Physicians are assumed to be objective, rational beings, easily able to detach as they guide patients and families through some of life's most challenging moments. But doctors' emotional responses to the life-and-death dramas of everyday practice have a profound impact on medical care. And while much has been written about the minds and methods of the medical professionals who save our lives, precious little has been said about their emotions. In What Doctors Feel, Dr. Danielle Ofri has taken on the task of dissecting the hidden emotional responses of doctors, and how these directly influence patients.
How do the stresses of medical life-from paperwork to grueling hours to lawsuits to facing death-affect the medical care that doctors can offer their patients? Digging deep into the lives of doctors, Ofri examines the daunting range of emotions-shame, anger, empathy, frustration, hope, pride, occasionally despair, and sometimes even love-that permeate the contemporary doctor-patient connection. Drawing on scientific studies, including some surprising research, Dr. Danielle Ofri offers up an unflinching look at the impact of emotions on health care.
With her renowned eye for dramatic detail, Dr. Ofri takes us into the swirling heart of patient care, telling stories of caregivers caught up and occasionally torn down by the whirlwind life of doctoring. She admits to the humiliation of an error that nearly killed one of her patients and her forever fear of making another. She mourns when a beloved patient is denied a heart transplant. She tells the riveting stories of an intern traumatized when she is forced to let a newborn die in her arms, and of a doctor whose daily glass of wine to handle the frustrations of the ER escalates into a destructive addiction. But doctors don't only feel fear, grief, and frustration. Ofri also reveals that doctors tell bad jokes about "toxic sock syndrome," cope through gallows humor, find hope in impossible situations, and surrender to ecstatic happiness when they triumph over illness. The stories here reveal the undeniable truth that emotions have a distinct effect on how doctors care for their patients. For both clinicians and patients, understanding what doctors feel can make all the difference in giving and getting the best medical care.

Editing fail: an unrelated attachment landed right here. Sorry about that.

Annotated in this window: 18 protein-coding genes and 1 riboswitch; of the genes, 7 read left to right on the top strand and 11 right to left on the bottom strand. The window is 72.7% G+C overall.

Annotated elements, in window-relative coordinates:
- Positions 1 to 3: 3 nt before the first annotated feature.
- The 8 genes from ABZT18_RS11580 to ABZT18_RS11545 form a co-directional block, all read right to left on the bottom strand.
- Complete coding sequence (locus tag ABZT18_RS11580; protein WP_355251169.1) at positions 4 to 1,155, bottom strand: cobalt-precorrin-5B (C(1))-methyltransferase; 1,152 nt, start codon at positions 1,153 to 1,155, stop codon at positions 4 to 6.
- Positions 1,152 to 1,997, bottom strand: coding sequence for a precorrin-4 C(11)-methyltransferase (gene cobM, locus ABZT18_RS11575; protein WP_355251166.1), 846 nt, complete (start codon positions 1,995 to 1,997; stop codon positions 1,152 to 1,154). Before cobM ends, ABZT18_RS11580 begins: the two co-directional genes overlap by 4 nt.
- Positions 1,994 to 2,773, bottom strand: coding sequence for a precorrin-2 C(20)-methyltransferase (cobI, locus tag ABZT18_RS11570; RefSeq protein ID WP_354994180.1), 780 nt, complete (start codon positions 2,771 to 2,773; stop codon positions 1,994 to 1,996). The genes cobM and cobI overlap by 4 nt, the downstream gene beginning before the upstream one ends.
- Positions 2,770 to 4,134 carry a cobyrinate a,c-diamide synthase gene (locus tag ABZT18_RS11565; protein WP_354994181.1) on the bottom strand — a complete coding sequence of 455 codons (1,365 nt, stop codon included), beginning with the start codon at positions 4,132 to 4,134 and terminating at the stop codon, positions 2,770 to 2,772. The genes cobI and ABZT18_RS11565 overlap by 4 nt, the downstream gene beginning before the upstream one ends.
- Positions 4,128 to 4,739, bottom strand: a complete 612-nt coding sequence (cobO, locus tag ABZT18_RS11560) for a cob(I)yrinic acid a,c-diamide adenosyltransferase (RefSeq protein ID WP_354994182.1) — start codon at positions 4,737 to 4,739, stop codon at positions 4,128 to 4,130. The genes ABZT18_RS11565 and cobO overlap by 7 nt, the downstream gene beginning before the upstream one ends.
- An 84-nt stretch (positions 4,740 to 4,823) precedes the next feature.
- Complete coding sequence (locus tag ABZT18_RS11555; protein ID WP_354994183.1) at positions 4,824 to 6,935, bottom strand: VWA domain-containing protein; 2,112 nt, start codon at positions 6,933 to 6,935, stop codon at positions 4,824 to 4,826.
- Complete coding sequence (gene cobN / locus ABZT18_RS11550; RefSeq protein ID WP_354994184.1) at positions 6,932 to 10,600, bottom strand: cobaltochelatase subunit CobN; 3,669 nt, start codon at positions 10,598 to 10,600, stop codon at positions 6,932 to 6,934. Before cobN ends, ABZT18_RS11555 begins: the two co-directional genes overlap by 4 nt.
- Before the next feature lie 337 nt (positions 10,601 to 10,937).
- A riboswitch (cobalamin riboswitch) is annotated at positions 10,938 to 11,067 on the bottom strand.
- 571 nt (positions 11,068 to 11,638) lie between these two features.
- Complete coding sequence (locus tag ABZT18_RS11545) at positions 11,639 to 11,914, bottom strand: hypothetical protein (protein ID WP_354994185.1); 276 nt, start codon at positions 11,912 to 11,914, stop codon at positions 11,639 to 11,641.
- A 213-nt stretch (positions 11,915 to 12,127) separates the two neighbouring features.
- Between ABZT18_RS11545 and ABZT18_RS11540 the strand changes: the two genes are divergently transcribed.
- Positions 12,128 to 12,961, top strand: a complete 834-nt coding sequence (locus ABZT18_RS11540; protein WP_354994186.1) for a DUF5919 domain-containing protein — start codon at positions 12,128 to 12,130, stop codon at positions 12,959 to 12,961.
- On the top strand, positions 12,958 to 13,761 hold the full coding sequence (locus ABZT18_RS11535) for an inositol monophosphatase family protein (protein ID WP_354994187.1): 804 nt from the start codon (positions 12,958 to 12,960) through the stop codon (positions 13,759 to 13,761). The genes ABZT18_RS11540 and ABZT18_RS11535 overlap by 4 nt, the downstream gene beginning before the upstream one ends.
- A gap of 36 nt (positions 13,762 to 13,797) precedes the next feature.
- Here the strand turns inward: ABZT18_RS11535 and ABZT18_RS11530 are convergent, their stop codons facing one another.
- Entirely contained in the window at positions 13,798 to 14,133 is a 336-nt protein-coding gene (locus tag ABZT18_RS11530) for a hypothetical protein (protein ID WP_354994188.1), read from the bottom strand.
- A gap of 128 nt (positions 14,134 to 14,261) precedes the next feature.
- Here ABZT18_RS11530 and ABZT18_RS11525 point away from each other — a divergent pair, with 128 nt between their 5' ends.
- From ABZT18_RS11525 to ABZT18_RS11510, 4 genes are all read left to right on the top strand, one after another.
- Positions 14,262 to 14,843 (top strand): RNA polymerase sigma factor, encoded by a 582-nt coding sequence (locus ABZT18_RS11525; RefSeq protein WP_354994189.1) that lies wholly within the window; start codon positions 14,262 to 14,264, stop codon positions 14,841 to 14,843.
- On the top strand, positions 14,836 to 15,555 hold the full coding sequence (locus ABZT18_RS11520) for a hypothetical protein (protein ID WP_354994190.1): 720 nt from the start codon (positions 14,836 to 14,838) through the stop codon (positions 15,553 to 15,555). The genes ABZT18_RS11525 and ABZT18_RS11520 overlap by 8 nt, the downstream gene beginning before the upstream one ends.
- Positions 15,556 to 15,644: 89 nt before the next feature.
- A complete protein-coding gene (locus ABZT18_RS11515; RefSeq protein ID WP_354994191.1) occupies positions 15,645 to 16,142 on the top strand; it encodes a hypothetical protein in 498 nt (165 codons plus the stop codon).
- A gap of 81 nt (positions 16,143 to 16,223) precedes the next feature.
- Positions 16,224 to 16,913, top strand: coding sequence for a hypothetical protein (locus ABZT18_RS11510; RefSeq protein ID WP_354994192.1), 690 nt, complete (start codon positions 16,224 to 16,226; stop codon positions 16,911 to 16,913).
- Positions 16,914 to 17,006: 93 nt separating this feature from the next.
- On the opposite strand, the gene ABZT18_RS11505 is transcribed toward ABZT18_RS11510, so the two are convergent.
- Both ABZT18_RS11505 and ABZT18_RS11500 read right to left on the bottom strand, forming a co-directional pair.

About the Author
Danielle Ofri, MD, PhD is an associate professor of medicine at New York University School of Medicine and has cared for patients at Bellevue Hospital for over two decades. She is the author of Singular Intimacies: Becoming a Doctor at Bellevue, Incidental Findings: Lessons from my Patients in the Art of Medicine, and Medicine in Translation: Journeys With My Patients. Ofri is a regular contributor to the New York Times' Well blog as well as the New York Times' "Science Times" section.
Ofri adroitly balances presentation of her own experiences and those of others, with research into the emotional aspects of medical practice. The result is a fascinating journey into the heart and mind of a physician struggling to do the best for her patients while navigating an imperfect health care system that often seems to value “efficiency,” measured in dollars and minutes, more than the emotional well-being of either physician or patient.
Students are not just learning medicine during the third year of medical school; they are learning how to be doctors. Despite the carefully crafted official medical curriculum, it is the “hidden curriculum” that drives the take-home messages. The students astutely note how their superiors comport themselves, how they interact with patients, how they treat other staff members. The students are keen observers of how their supervisors dress—and how they may dress down those around them. They figure out which groups of patients can be the object of sarcasm or humor, and which cannot.
On a daily basis, the students witness fear, anger, grief, humiliation—in patients and doctors alike—all of which are largely unacknowledged. They see egos rubbing up against each other, hierarchies at play, bureaucracies in action. They observe that many of the niceties of patient care fall prey to the demands of efficiency and high patient turnover. Much of what they learned about doctor-patient communication, bedside manner, and empathy turns out to be mere lip service when it comes to the actualities of patient care.
I never told anyone about my lapse — not my intern, not my attending physician, certainly not the patient’s family. I tried to rationalize it: the radiologist had caught the bleeding, and no additional harm had come to the patient.
But what if I had discharged the patient? What if I had started her on a medication like aspirin that could have worsened the bleeding? My error could easily have led to a fatal outcome. The patient was simply lucky.